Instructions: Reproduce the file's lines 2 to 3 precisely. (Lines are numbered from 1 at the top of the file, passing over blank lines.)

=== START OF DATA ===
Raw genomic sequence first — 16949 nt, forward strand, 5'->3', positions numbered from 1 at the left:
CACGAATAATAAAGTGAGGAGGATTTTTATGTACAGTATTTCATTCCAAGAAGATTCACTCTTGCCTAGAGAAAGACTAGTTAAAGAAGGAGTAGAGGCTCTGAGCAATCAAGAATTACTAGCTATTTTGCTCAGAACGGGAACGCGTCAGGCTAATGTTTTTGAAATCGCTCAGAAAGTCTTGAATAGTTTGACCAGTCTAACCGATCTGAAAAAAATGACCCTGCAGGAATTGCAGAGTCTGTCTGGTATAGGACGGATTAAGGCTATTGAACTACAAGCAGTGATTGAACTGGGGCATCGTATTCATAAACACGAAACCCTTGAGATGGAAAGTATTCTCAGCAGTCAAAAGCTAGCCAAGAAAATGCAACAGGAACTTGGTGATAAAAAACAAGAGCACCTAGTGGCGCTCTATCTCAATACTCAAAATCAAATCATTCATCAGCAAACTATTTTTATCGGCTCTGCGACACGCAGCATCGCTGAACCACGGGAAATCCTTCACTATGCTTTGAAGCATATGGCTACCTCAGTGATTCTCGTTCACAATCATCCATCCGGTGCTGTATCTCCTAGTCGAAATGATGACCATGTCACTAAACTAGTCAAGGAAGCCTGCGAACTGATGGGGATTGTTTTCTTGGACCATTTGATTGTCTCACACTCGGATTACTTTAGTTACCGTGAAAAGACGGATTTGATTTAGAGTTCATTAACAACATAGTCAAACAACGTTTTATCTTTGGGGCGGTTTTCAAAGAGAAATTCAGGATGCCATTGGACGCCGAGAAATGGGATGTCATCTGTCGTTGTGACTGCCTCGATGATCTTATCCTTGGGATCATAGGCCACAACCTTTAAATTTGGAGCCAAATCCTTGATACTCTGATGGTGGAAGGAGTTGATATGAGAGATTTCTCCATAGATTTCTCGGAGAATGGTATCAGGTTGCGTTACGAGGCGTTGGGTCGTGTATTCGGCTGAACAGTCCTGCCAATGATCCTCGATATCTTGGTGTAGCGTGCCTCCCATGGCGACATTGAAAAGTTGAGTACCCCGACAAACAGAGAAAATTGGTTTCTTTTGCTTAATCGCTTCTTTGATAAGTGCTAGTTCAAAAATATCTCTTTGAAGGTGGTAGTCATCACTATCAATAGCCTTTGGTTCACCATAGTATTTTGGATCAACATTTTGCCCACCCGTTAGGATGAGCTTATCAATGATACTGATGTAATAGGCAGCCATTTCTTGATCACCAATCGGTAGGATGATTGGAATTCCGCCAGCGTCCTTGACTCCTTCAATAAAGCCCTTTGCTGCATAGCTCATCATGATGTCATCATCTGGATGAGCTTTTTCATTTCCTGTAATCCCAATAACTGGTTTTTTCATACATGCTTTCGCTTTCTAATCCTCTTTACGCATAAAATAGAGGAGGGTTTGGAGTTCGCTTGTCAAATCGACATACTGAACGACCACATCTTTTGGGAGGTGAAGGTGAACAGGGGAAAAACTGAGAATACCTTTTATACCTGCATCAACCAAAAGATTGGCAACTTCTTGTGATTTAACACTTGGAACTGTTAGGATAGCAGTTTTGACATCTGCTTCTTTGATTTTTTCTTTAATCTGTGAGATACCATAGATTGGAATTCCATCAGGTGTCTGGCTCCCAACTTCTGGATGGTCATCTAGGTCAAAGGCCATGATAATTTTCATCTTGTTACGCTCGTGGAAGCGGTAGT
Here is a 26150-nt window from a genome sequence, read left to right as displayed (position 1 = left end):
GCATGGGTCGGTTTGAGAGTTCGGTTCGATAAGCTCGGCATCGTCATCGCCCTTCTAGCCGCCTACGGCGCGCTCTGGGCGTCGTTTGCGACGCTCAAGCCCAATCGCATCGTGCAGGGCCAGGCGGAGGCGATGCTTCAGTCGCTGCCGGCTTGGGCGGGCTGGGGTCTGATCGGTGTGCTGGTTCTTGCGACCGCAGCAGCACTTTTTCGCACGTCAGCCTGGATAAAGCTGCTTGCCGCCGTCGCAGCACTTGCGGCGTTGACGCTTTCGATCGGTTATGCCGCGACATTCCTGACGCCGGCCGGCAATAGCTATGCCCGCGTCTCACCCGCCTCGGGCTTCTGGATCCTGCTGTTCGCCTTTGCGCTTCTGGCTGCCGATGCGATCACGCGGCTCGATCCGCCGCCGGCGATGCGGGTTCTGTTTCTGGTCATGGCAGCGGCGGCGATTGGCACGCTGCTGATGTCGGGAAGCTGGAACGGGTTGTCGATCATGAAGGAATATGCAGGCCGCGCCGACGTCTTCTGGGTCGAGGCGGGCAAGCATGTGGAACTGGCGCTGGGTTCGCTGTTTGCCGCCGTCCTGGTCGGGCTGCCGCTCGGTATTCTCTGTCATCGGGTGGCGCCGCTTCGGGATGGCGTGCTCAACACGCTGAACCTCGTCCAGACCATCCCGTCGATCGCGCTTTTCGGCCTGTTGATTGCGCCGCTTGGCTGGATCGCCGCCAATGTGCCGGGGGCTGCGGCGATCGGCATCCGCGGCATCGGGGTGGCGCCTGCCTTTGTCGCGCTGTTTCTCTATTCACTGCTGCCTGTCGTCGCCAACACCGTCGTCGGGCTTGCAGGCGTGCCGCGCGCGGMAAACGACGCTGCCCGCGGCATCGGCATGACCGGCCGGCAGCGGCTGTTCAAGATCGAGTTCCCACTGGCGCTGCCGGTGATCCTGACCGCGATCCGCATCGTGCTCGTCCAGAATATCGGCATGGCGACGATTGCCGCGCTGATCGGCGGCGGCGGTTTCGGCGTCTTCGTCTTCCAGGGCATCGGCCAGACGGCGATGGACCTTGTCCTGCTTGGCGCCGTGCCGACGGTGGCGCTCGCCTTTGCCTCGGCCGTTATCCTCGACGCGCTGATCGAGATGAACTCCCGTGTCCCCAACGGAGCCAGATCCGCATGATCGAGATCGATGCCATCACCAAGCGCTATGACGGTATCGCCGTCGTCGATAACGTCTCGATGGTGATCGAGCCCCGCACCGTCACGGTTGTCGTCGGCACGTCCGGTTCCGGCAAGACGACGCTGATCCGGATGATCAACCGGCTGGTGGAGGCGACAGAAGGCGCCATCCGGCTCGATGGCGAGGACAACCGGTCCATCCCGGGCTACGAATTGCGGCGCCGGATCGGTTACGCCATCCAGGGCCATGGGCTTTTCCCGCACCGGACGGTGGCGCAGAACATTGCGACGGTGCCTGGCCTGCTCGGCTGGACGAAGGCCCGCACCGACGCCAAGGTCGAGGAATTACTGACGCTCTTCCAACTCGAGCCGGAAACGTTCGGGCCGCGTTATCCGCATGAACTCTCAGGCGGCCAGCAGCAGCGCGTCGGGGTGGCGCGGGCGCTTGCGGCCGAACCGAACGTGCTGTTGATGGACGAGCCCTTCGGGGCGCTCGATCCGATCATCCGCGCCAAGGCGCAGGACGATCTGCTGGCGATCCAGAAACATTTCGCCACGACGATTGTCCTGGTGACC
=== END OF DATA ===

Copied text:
CACGAATAATAAAGTGAGGAGGATTTTTATGTACAGTATTTCATTCCAAGAAGATTCACTCTTGCCTAGAGAAAGACTAGTTAAAGAAGGAGTAGAGGCTCTGAGCAATCAAGAATTACTAGCTATTTTGCTCAGAACGGGAACGCGTCAGGCTAATGTTTTTGAAATCGCTCAGAAAGTCTTGAATAGTTTGACCAGTCTAACCGATCTGAAAAAAATGACCCTGCAGGAATTGCAGAGTCTGTCTGGTATAGGACGGATTAAGGCTATTGAACTACAAGCAGTGATTGAACTGGGGCATCGTATTCATAAACACGAAACCCTTGAGATGGAAAGTATTCTCAGCAGTCAAAAGCTAGCCAAGAAAATGCAACAGGAACTTGGTGATAAAAAACAAGAGCACCTAGTGGCGCTCTATCTCAATACTCAAAATCAAATCATTCATCAGCAAACTATTTTTATCGGCTCTGCGACACGCAGCATCGCTGAACCACGGGAAATCCTTCACTATGCTTTGAAGCATATGGCTACCTCAGTGATTCTCGTTCACAATCATCCATCCGGTGCTGTATCTCCTAGTCGAAATGATGACCATGTCACTAAACTAGTCAAGGAAGCCTGCGAACTGATGGGGATTGTTTTCTTGGACCATTTGATTGTCTCACACTCGGATTACTTTAGTTACCGTGAAAAGACGGATTTGATTTAGAGTTCATTAACAACATAGTCAAACAACGTTTTATCTTTGGGGCGGTTTTCAAAGAGAAATTCAGGATGCCATTGGACGCCGAGAAATGGGATGTCATCTGTCGTTGTGACTGCCTCGATGATCTTATCCTTGGGATCATAGGCCACAACCTTTAAATTTGGAGCCAAATCCTTGATACTCTGATGGTGGAAGGAGTTGATATGAGAGATTTCTCCATAGATTTCTCGGAGAATGGTATCAGGTTGCGTTACGAGGCGTTGGGTCGTGTATTCGGCTGAACAGTCCTGCCAATGATCCTCGATATCTTGGTGTAGCGTGCCTCCCATGGCGACATTGAAAAGTTGAGTACCCCGACAAACAGAGAAAATTGGTTTCTTTTGCTTAATCGCTTCTTTGATAAGTGCTAGTTCAAAAATATCTCTTTGAAGGTGGTAGTCATCACTATCAATAGCCTTTGGTTCACCATAGTATTTTGGATCAACATTTTGCCCACCCGTTAGGATGAGCTTATCAATGATACTGATGTAATAGGCAGCCATTTCTTGATCACCAATCGGTAGGATGATTGGAATTCCGCCAGCGTCCTTGACTCCTTCAATAAAGCCCTTTGCTGCATAGCTCATCATGATGTCATCATCTGGATGAGCTTTTTCATTTCCTGTAATCCCAATAACTGGTTTTTTCATACATGCTTTCGCTTTCTAATCCTCTTTACGCATAAAATAGAGGAGGGTTTGGAGTTCGCTTGTCAAATCGACATACTGAACGACCACATCTTTTGGGAGGTGAAGGTGAACAGGGGAAAAACTGAGAATACCTTTTATACCTGCATCAACCAAAAGATTGGCAACTTCTTGTGATTTAACACTTGGAACTGTTAGGATAGCAGTTTTGACATCTGCTTCTTTGATTTTTTCTTTAATCTGTGAGATACCATAGATTGGAATTCCATCAGGTGTCTGGCTCCCAACTTCTGGATGGTCATCTAGGTCAAAGGCCATGATAATTTTCATCTTGTTACGCTCGTGGAAGCGGTAGT
Here is a 26150-nt window from a genome sequence, read left to right as displayed (position 1 = left end):